on Chart 2 shows also on the whole a much more rapid annual in-
crease of output in the later than in the earlier years.

The total quantity of water-gas made shows likewise, on the
whole, a great increase since its distribution for illuminating pur-
poses became legally possible in 1890. But the water-gas curve,
though approximately parallel to the total gas curve for the years
since 1901, was not so before that time. On the contrary, from
1890 to 1896 it was rising much more rapidly; from 1899 it waa
nearly parallel; and from 1899 to 1901 it decUned sharply, whereas
the total gas production increased more rapidly than before.

The third line on Chart 2, the heavy black Une, shows the
deaths, year by year, from illuminating gas in Massachusetts, and,
like the other two lines, it shows on the whole a great increase since
1890. It is, however, much less regular in form, and the increase
which it shows is much greater than that shown by the other two
lines. To the line of total gas production it shows only the most
general relation of rapid increase, and that only with numerous
and striking exceptions of departure, as in 1896, 1899, 1900,
1 901, 1904, 1905, and 1909. If the number of deaths had merely
increased pari passu with the total amount of gas manufactured,
we must have supposed that the poisonous quality of the gas had
remained constant and the habits of the consumers unchanged.
But this is clearly not the case. The deaths increased very much
more rapidly from 1890 to 1898 and from 1901 to 1908 than did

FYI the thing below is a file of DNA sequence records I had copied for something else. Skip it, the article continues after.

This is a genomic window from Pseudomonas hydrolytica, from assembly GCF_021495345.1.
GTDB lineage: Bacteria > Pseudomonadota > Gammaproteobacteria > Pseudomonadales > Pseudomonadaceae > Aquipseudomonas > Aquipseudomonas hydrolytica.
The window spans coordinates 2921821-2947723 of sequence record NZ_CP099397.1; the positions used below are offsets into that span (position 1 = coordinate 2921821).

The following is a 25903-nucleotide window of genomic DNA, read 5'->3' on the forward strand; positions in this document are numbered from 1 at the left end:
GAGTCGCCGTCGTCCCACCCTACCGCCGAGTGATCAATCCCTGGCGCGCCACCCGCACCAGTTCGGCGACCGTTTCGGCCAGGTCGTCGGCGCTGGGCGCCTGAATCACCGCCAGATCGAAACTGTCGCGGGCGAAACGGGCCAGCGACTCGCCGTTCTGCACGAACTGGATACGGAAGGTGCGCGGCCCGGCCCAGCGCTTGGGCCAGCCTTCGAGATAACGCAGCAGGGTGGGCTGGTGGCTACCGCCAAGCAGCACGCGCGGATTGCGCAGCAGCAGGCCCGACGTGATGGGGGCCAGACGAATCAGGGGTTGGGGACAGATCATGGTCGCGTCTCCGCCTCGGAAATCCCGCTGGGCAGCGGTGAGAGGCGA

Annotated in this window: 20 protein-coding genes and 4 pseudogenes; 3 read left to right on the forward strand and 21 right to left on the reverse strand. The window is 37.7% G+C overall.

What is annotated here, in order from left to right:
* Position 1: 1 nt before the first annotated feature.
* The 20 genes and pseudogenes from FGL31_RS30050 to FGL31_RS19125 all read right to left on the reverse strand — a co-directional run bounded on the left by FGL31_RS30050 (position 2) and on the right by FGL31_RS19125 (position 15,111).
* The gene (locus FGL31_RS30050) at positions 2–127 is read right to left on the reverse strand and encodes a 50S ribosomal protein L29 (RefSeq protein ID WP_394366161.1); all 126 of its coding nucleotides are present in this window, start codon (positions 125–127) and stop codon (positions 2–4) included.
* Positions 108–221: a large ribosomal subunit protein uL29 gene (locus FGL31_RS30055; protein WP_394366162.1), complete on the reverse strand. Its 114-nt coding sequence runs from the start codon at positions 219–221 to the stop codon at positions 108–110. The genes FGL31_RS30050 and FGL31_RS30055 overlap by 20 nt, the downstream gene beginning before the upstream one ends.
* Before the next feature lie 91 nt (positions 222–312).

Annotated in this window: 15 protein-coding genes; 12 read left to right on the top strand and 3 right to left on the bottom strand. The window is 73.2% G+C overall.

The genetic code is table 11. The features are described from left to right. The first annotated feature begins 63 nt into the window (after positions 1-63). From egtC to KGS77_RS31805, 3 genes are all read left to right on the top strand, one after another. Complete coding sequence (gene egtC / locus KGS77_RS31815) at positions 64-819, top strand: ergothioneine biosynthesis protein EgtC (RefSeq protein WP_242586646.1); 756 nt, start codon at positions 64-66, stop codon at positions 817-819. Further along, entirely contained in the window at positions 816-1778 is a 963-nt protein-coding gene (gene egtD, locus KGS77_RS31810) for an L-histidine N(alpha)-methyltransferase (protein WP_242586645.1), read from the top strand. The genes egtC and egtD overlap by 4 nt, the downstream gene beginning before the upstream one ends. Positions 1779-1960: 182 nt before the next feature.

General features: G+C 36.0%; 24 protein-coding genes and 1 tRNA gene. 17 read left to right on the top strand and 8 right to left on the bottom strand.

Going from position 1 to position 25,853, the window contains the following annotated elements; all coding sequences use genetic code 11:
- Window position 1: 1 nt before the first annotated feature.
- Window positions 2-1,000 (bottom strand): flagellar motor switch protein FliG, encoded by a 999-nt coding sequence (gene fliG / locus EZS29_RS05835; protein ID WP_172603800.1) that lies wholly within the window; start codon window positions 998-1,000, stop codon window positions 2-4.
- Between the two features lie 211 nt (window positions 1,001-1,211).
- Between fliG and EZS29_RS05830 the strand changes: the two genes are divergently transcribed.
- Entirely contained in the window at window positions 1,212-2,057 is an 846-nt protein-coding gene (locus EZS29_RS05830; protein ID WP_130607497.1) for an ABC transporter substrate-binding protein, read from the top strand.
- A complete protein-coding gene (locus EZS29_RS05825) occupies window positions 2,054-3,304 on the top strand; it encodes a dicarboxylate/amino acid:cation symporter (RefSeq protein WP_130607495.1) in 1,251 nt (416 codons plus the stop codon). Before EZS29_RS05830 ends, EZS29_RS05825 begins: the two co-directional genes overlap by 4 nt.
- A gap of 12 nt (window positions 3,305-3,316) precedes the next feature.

the total amount of gas made, while from 1898 to 1901 and from
1903 to 1906 deaths actually decreased while total gas production
increased. We are therefore driven to seek some other explanation
for the great increase of deaths from illuminating gas than the
mere expansion of the industry and the increasing use of gas.

For an explanation we need not look far. If, instead of com-



Digitized by LjOOQ IC



Illuminating Gas and Public Health 391

paring the death curve with the curve of total illuminating gas,
we compare it with that of water-gas made, we find a remarkable,
though not a perfect, general correspondence. Except in 1896,
1899, 1904, and 1909, this general correspondence is close and
striking, both curves rising and falling together, though often at
different rates. The general increase in deaths, barring the excep-
tional years noted, may therefore be readily explained by the
general increase in the amount of water-gas made.

From 1898 to 1908 the amount of total gas made had doubled,
while the fatalities had not quite done likewise. But while the
quantity of total gas made increased about fivefold from 1886 to
1908, the fatalities increased nearly thirty fold. At the same time
we find the variations in the amount of water-gas manufactured
coinciding much more nearly with the fluctuations in the number